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Showing 7 comments
  • Melinda DeRocker
    Reply

    Terrific piece. I have been struggling for years living in a burb in Westchester County after living in NYC for 14 years, missing the the city every day. Just beginning to look around me at my neighbors and ask myself, how does God want me to get involved? Thank you for this insight and prodding.

    • Sarah Cumming
      Reply

      My family also left NYC for suburbia. I feel the weight of your comment so much! I was in protest here in Tyler, TX for about two years. I didn’t know how to make friends. God used part of that protest for His kingdom, and part of it just simmered into misery. In the mercy of Christ who uses it ALL, after 4 years, I am finding I love this place where I am.

  • danny garcia
    Reply

    Hi Melinda! Hope you and Rob are great! You guys ministered to us so well when we lived in the city by letting us come out and hang out with you in real life. The suburbs have their place! I hope Evelyn has stopped eating dead deer.

    Older suburbs, like the ones we live in, and like the ones you live in, are not so explicitly geared towards some of the values that the newer ones are. But even with the newer ones, there are ways to form meaningful community. I’ve seen it in action for the last 5 years with my in-laws neighborhood, and another 80’s suburb community that alot of my church lives in. The gospel can go anywhere, and the idols of the suburb are just different than the idols that drive city life. If Abraham, Issac and Jacob lived in the boondocks, so can I. Wherever we are, God is with us.

    Scott, these points are great and I think it would be awesome to put our heads together more on what this looks like. ULI studies claim more millennials are leaving cities than previously thought and this will increase as cities price them out, so this is something that needs figuring out. Suburbs are not slowing down.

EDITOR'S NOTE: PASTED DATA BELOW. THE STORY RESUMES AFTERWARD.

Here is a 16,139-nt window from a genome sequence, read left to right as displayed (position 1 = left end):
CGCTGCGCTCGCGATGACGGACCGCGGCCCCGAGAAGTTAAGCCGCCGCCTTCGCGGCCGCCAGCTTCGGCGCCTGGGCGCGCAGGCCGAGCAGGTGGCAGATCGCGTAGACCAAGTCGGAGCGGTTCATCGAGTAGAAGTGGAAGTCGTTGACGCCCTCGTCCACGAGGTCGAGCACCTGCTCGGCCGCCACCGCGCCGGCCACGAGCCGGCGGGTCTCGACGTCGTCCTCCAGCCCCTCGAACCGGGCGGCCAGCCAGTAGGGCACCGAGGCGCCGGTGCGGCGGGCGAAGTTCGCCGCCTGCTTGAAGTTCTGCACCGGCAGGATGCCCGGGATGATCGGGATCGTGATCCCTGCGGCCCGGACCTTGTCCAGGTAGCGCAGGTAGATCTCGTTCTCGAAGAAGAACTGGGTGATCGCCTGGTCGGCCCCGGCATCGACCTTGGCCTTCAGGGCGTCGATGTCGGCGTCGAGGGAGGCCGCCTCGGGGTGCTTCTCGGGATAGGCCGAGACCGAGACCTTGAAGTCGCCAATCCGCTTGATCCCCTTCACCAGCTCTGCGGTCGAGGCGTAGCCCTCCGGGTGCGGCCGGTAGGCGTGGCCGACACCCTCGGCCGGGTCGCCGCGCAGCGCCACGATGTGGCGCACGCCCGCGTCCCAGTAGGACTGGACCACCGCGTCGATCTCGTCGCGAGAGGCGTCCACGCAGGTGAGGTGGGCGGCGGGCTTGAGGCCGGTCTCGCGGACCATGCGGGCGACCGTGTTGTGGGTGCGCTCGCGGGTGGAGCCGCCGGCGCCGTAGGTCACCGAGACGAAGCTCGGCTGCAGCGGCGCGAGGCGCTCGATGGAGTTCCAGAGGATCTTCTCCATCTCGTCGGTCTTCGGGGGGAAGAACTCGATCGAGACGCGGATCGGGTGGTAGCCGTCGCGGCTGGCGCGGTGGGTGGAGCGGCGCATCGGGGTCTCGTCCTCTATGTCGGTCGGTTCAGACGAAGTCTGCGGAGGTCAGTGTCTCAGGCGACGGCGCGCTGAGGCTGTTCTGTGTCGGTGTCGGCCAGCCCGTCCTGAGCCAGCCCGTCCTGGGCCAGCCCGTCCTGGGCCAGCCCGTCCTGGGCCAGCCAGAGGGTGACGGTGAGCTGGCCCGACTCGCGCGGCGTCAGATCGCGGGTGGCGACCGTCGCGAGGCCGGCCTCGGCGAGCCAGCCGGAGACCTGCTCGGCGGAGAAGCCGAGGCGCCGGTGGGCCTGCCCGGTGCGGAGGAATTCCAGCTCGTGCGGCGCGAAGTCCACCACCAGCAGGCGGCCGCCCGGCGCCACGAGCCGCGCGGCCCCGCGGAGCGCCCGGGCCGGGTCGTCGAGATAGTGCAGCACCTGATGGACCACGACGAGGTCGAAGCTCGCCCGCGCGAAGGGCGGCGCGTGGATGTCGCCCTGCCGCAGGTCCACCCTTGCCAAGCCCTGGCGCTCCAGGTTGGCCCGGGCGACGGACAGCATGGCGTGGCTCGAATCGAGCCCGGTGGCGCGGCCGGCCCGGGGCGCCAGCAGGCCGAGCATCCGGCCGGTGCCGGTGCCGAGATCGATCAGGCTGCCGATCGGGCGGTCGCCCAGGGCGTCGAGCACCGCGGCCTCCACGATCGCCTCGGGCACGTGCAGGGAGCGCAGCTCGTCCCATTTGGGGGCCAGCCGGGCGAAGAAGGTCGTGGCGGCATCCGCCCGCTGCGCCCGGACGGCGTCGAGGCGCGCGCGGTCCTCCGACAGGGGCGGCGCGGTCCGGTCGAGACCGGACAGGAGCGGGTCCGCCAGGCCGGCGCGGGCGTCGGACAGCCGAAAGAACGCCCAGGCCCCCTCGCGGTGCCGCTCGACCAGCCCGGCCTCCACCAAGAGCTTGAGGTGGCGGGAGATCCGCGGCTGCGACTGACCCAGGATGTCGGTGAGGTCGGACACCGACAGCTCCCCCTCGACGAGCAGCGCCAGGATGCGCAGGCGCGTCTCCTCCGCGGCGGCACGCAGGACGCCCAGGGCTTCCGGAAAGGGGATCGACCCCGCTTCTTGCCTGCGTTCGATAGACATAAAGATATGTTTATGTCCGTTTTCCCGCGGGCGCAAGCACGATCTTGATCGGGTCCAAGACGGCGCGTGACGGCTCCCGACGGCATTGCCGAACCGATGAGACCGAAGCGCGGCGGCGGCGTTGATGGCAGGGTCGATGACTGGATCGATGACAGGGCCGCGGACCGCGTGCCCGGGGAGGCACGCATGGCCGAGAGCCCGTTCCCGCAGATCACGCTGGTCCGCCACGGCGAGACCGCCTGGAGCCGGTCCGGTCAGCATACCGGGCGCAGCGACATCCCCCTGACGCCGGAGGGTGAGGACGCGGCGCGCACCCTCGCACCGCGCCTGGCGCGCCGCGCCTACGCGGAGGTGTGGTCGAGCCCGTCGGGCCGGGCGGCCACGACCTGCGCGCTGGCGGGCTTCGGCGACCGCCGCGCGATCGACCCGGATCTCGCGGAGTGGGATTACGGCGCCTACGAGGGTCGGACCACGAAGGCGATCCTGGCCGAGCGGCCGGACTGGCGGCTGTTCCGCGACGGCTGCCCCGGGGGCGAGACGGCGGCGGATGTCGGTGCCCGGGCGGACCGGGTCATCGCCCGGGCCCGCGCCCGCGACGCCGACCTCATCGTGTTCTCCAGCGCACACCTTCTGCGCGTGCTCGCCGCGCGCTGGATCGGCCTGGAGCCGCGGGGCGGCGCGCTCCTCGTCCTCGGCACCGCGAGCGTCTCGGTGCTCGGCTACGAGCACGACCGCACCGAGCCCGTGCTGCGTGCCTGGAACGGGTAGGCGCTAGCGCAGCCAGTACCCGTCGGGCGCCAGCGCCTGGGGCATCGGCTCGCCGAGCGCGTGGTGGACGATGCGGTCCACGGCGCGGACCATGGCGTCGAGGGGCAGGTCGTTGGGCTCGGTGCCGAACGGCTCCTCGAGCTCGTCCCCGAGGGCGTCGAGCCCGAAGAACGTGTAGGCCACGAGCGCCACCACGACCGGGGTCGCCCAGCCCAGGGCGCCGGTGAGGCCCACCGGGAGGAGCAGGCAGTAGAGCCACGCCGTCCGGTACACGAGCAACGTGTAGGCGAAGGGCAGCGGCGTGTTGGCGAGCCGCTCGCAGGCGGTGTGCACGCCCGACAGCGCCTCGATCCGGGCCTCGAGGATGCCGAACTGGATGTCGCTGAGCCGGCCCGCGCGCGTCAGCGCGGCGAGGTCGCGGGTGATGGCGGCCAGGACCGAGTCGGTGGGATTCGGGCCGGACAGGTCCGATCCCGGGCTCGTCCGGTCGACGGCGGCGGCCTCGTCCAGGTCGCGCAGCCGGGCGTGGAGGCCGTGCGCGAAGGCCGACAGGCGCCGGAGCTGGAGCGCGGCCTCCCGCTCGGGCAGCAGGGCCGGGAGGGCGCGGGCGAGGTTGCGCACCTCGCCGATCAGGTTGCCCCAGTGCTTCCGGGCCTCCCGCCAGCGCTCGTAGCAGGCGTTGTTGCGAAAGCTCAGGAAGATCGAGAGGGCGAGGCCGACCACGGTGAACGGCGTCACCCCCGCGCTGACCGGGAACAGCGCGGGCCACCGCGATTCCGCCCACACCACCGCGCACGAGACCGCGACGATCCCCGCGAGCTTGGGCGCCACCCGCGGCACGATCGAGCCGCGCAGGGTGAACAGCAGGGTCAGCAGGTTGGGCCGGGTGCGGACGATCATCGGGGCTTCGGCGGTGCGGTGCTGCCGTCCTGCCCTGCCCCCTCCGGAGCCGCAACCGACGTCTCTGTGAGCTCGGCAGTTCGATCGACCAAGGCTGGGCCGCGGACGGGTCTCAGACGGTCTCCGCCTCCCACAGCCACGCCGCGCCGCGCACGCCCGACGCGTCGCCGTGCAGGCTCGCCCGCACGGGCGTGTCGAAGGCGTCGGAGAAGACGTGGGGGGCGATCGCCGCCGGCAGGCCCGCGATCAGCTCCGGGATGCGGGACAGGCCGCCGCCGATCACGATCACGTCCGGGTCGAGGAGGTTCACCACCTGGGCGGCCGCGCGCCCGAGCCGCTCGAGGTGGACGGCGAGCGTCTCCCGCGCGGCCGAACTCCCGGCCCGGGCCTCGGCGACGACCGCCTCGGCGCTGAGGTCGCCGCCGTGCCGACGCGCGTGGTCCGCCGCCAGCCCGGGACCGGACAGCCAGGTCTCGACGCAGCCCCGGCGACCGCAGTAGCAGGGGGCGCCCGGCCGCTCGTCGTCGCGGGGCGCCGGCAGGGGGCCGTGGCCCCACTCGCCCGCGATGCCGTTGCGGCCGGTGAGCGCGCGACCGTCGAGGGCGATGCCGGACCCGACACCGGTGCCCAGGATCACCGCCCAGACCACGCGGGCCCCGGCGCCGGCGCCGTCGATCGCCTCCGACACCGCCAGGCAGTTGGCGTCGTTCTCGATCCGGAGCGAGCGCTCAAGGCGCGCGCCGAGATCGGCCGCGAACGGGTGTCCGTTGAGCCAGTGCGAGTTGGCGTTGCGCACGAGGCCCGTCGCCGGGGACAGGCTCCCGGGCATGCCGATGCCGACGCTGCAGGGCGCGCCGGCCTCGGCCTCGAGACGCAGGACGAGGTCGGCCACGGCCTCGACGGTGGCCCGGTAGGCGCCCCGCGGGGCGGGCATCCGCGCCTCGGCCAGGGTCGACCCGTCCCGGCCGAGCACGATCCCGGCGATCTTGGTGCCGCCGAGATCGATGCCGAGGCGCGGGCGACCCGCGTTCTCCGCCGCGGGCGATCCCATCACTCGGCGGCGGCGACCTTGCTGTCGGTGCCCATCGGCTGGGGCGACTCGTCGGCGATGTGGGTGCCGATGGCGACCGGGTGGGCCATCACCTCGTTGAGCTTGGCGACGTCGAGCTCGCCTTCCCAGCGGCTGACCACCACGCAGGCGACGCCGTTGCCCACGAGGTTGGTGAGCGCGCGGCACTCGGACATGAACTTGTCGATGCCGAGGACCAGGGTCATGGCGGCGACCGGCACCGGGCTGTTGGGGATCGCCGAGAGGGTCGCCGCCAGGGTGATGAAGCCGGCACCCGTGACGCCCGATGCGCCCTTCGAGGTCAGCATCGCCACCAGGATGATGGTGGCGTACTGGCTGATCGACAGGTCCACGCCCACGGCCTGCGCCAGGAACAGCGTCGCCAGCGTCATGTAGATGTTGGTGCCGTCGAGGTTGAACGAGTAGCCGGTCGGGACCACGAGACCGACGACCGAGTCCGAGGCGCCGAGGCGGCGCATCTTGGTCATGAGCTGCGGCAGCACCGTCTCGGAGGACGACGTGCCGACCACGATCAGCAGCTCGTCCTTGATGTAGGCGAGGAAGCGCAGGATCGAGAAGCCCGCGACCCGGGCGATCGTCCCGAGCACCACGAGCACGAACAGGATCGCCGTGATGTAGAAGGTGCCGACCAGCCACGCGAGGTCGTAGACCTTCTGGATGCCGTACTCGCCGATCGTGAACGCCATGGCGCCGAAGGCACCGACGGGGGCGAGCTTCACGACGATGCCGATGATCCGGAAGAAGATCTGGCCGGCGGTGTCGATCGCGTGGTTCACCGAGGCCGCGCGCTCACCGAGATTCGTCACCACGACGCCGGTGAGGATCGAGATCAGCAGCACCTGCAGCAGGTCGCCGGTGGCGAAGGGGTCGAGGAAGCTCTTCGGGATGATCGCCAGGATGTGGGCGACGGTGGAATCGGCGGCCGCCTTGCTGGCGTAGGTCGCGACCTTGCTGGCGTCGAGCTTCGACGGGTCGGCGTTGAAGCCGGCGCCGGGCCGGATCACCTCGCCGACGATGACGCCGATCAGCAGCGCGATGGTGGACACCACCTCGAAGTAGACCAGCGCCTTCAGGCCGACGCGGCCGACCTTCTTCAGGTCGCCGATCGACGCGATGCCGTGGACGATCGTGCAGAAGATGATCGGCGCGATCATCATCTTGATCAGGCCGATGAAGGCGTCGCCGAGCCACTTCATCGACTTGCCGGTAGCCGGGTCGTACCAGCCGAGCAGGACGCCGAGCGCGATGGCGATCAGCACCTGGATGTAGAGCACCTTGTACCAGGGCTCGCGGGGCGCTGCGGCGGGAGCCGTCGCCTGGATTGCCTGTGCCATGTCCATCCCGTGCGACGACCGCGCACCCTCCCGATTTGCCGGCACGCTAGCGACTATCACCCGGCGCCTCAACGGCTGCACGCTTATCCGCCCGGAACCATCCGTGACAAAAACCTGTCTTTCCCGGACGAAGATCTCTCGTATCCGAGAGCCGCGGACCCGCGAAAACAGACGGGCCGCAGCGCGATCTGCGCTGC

• Sarah
    Reply

    Thank you!

    From Tyler, TX via 7 years in NYC.

  • Don Kidd
    Reply

    To show my age, while Ross was quoting lines from Radiohead I was thinking of lines from The Monkees……”Another Pleasant Valley Sunday….Here in status symbol land…..”. Very much appreciated the insights here. I have felt for a long time that much of the American way of life runs contrary to the true Gospel of the Kingdom.

  • Mekdes Haddis
    Reply

    I cannot love this article enough times!! God bless you!!

pingbacks / trackbacks
  • […] Has God Left the Suburbs? Ross Lester. It’s always a treat to stumble across someone who has something to say and who says it so enjoyably. Lester seems to have fun while he’s writing; would that were true of all writers! Lester raises an interesting question: What in the world are we supposed to think of suburbs? It’s easy to bash on suburbanites, but we need to honestly recognize that most of our country falls in that category. So how do we minister to this strange “people group?” You may not agree with all of Lester’s conclusions, but he hits the nail more often than he misses. Much wisdom here. […]